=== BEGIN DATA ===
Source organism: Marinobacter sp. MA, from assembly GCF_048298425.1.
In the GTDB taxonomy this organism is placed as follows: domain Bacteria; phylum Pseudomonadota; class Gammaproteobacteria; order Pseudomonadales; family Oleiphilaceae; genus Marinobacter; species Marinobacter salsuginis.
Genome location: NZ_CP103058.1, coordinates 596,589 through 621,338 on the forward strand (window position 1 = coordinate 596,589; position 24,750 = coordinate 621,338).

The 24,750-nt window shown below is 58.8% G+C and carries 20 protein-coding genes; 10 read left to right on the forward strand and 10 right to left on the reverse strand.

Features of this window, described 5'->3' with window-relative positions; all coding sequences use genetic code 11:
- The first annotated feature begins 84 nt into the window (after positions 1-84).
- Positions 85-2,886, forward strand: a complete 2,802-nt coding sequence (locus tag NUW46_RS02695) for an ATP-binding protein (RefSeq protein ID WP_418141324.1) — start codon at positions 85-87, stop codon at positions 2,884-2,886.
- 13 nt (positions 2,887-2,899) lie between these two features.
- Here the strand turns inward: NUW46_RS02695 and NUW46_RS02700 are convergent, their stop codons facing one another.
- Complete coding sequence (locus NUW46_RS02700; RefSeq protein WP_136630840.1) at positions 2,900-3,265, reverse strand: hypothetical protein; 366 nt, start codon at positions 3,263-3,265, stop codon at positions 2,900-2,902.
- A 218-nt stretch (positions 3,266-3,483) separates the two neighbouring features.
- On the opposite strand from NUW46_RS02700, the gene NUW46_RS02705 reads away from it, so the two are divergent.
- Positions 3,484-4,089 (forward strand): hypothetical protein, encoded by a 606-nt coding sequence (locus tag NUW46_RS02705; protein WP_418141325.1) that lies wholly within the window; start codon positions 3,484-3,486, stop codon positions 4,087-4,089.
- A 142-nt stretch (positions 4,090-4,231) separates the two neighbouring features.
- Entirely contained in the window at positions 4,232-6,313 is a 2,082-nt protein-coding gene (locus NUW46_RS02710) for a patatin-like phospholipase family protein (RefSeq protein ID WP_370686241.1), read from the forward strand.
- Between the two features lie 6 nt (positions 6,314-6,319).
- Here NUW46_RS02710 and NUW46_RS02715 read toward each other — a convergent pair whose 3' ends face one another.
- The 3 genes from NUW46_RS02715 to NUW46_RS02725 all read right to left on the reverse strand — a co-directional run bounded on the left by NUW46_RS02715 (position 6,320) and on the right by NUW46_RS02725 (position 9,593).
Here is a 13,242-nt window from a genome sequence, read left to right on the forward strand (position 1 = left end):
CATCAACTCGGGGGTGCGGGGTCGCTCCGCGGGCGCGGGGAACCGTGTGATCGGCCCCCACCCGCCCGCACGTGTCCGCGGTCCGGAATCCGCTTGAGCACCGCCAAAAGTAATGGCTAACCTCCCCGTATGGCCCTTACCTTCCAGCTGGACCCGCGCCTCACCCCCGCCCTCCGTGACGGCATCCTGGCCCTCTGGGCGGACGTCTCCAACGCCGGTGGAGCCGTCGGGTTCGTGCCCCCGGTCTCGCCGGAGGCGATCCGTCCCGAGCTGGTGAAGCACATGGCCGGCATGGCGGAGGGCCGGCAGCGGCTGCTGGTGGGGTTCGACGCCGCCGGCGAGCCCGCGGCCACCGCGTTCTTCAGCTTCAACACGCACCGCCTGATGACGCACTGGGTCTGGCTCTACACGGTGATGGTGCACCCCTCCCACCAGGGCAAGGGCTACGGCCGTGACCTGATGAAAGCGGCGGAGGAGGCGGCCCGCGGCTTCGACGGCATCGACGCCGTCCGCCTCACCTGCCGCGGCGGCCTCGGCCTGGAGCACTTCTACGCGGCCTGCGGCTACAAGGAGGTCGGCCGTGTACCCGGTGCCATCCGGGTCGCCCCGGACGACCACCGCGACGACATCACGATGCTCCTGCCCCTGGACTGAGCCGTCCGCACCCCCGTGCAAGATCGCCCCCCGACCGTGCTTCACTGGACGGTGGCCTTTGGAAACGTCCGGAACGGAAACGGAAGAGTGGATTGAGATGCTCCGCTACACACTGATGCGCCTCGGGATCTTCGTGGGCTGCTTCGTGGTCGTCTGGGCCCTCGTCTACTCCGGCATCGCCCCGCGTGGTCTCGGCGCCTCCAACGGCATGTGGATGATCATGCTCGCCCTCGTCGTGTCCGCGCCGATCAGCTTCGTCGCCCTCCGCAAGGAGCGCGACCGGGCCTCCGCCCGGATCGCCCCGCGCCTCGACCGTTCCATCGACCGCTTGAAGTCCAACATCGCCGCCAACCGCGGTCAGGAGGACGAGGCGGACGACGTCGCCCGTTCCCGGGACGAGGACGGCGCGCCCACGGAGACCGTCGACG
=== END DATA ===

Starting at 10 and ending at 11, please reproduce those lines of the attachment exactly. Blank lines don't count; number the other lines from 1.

- Complete coding sequence (locus NUW46_RS02700; RefSeq protein WP_136630840.1) at positions 2,900-3,265, reverse strand: hypothetical protein; 366 nt, start codon at positions 3,263-3,265, stop codon at positions 2,900-2,902.
- A 218-nt stretch (positions 3,266-3,483) separates the two neighbouring features.